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Authors


MILLLICENT G. DILLON, represented by Harold Ober Associates, is the world’s expert on authors Jane and Paul Bowles. She has won five O. Henry Awards and been nominated for the PEN/Faulkner. I worked with Dillon on her memoir, The Absolute Elsewhere, in which she describes in luminous prose her private meeting with Albert Einstein to discuss the ethics of the atomic bomb. Read more. . .


SASHA TROYAN is a Professor of English at Montclair University and author of the critically-acclaimed novels Angels in the Morning and The Forgotten Island, both Booksense Selections, beautiful stories based upon her childhood in France. I worked with Troyan to develop her new novels, Marriage A Trois and Semester. Read more. . .


LUCIA ORTH is the author of the debut novel, Baby Jesus Pawn Shop, which received critical acclaim from Publisher’s Weekly, NPR, Booklist, Library Journal and Small Press Reviews. I have edited a number of essays and articles for Orth. Read more. . .


BHAICHAND PATEL, retired after an illustrious career with the United Nations, is now a journalist based out of New Dehli and Bombay, an expert on Bollywood, and author of three non-fiction books published by Penguin. I edited Patel’s best-selling debut novel, Mothers, Lovers, and Other Strangers, published by Pan Macmillan. Read more. . .


SCOTT WILBANKS, represented by Barbara Poelle of the Irene Goodman Literary Agency, is the author of the debut novel, The Lemoncholy Life of Annie Aster, published by Sourcebooks in August, 2015. I’m working with Wilbanks on his sophomore novel, Easy Pickens, the story of the world’s only medically-diagnosed case of chronic naiveté. Read more. . .


SCOTT WARRENDER is a professional musician and Annie Award-nominated lyricist specializing in musical theater. I work with Warrender regularly on his short stories and debut novel, Putaway. Read more. . .


M. TERRY GREEN enjoys a successful self-publishing career with multiple sci-fi/fantasy series set in the Multiverse, based upon her expertise in anthropology and technology. I worked with Green to develop a new speculative fiction series. Read more. . .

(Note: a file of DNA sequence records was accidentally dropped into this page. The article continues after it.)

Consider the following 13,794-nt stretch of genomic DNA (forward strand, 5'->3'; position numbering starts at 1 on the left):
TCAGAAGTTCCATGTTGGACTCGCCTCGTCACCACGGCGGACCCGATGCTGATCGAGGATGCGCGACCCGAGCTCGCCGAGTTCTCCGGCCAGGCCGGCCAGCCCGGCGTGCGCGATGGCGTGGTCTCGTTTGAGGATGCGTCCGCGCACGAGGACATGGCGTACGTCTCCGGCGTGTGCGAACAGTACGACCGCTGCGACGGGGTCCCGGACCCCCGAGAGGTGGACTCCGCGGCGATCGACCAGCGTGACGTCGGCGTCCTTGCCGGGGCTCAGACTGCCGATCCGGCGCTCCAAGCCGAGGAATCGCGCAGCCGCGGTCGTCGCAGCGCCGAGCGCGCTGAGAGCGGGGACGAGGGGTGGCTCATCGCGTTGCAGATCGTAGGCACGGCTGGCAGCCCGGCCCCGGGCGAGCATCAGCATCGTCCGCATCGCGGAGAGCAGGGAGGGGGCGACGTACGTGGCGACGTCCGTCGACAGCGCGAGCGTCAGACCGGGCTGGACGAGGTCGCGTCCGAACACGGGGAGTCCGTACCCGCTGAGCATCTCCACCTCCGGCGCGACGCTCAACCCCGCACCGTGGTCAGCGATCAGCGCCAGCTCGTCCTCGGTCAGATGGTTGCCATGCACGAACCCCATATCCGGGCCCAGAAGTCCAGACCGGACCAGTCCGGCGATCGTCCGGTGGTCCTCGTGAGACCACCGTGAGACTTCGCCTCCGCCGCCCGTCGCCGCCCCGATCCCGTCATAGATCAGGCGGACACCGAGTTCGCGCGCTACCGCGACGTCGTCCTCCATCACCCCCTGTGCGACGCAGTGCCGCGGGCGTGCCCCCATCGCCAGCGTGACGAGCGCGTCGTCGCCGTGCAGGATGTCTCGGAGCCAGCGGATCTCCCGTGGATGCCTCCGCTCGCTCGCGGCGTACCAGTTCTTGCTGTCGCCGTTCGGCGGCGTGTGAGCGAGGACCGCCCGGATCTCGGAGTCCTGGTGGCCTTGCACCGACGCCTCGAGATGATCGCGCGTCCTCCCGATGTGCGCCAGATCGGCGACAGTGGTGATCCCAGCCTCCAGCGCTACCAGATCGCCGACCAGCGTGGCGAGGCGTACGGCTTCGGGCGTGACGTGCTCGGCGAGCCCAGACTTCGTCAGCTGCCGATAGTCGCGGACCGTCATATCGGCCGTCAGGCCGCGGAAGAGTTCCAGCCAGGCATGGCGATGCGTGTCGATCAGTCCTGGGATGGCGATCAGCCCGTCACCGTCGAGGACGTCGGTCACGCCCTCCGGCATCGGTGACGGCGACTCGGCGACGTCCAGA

DARREN D. BEYER is an ex-NASA experiment engineer who has worked on every Space Shuttle orbiter but Challenger. In his sci-fi Anghazi Series, Beyer uses his scientific expertise to create a galaxy in which “space bridges” allow interstellar travel based upon the latest in real theoretical physics. Read more. . .


ANIA VESENNY, represented by Beverly Slopen Literary Agency, is a recipient of the Evelyn Sullivan Gilbertson Award for Emerging Artist in Literature and has been nominated for the Pushcart Prize. I edited Vesenny’s debut novel, Swearing in Russian at the Northern Lights, and her second novel, Sandara. Read more. . .


STUART WAKEFIELD is the #1 Kindle Best Selling author of Body of Water, the first novel in his Orcadian Trilogy. Body of Water was 1 of 10 books long-listed for the Polari First Book Prize. I edited Wakefield’s second novel, Memory of Water, and look forward to editing the final novel of his Orcadian Trilogy, Spirit of Water. Read more. . .


GERALDINE EVANS is a best-selling British author. Her historical novel, Reluctant Queen, is a Category No 1 Best Seller on Amazon UK. I edited Death Dues, #11 in Evans’ fifteen popular Rafferty and Llewellyn cozy police procedurals, which received a glowing review from the Midwest Book Review. Read more. . .